British Universities Film & Video Council

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Railways Today


Series Name
The March of Time 13th Year


Issue No.
Date Released
Jan 1948
Length of issue (in feet)
Stories in this Issue:
  1. 1Railways Today


Story No. within this Issue
1 / 1
The March of Time synopsis: In the United States, says the film, though railways are carrying more traffic than ever before, their future is not bright. For years their financial position has been precarious, and today, handicapped by the deterioration of tracks and equipment due to the war, they are threatened with serious competition from road and air transport. The March of Time shows what the American railways are doing to meet this challenge by increasing the comfort of passenger trains, and by the employment of new devices that will ensure a greater efficiency in operation. No longer relying solely on automatic signals, they have adopted such innovations as radio and the induction telephone, by which the engine driver can keep in constant communication with signal boxes along the line; with the guard at the end of his own train; and with trains on other lines.

To keep trains moving, the railways must work ceaselessly at the monumental job of maintenance, and at regular intervals every engine must go to the shop for checking and repairs. After every hundred thousand miles of operation, most engines are completely stripped down and rebuilt; the steel tyres on wheels are sweated off and replaced; and when engines are remodelled they receive the same series of speed and efficiency tests given to the new types. On first-rate lines, every foot of main line track is inspected at least once a day, and sections which show flaws are promptly repaired and replaced. The most revolutionary changes in US railway operations are in the field of motive power. Seeking to make the most efficient use of the cheapest fuel, nine railways and four coal companies have organised the Locomotive Development Committee, which is working on a coal-fired gas turbine engine. Results so far indicate that this new type of locomotive will be more than three times as effective as the old steam engine, besides being cheaper to run. In the meantime, the coal-burning steam engine is being superseded by Diesels, which though twice as costly to build, are far more efficient and less expensive to maintain.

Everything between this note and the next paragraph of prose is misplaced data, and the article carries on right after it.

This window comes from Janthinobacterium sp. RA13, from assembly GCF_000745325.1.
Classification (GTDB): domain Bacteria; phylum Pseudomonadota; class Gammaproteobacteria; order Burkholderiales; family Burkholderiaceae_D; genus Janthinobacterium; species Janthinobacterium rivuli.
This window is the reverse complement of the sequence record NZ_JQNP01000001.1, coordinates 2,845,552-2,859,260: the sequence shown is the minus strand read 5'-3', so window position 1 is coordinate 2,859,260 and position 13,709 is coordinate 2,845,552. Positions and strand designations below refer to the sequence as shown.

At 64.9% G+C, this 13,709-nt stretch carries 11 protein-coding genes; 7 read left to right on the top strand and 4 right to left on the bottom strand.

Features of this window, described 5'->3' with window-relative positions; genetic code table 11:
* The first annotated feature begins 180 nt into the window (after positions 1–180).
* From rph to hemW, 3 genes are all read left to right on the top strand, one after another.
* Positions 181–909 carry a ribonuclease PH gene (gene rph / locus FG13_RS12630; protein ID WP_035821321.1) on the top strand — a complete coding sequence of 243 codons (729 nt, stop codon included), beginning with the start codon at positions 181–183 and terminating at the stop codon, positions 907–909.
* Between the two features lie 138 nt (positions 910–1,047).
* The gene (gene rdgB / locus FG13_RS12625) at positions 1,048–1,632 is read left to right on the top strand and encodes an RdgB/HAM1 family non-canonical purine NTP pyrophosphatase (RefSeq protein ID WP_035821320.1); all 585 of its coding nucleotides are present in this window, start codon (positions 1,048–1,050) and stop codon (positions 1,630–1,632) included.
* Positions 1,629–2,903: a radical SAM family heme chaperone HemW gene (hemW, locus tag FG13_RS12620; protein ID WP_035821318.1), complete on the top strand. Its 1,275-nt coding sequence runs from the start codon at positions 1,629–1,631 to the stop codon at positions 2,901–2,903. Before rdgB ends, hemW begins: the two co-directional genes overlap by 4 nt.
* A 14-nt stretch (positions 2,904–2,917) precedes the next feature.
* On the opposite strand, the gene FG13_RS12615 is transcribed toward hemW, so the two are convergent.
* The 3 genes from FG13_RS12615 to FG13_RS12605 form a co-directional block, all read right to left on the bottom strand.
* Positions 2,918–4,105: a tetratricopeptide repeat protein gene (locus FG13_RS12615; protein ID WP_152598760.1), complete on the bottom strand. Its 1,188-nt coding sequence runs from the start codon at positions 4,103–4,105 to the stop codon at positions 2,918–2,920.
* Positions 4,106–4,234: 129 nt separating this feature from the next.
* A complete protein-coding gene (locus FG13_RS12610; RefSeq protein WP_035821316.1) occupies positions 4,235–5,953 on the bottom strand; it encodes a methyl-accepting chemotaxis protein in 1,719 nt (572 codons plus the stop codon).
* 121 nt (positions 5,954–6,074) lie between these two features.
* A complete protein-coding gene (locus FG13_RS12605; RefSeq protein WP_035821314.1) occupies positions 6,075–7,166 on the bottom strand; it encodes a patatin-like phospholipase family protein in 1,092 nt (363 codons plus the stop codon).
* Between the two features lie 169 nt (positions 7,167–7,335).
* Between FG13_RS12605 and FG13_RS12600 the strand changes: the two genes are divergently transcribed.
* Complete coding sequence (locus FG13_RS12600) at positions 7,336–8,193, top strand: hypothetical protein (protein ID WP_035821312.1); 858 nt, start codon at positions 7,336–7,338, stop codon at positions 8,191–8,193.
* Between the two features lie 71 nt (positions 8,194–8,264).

Over Britain’s fifty-two thousand six hundred miles of railways, travels the world’s heaviest concentration of passenger traffic, but because they do not operate over such vast distances as those in America, they have fewer fundamental problems. Damage by enemy action, and lack of materials for repairs and replacements, have impaired the long record of skilful operation held by the British trains, but improvement is being steadily achieved. Within the next two or three years, eighty-five heavy electric locomotives are to be built; the main line between Sheffield and Manchester will be entirely electrified; and to improve the quality and safety of rolling stock, railway shops are used many scientific devices. By means of spectroscopes, cracks or flaws in axles and other metal parts can be readily detected. Whether under nationalisation, the Transport Commission can match the efficiency of experienced owners is still a hotly disputed question, but says the March of Time, as materials and manpower for railway operation become more readily available, the British people can reasonably expect to find their railways once more running as efficiently and economically as any in the world.
Researcher Comments
This story was included in Vol.13 No.12 of the US edition.
Written sources
Monthly Film Bulletin   Vol.15 No.169 January 1948, p8.
The March of Time Promotional Material   Lobby Card, Used for synopsis
Production Co.
Time Inc.

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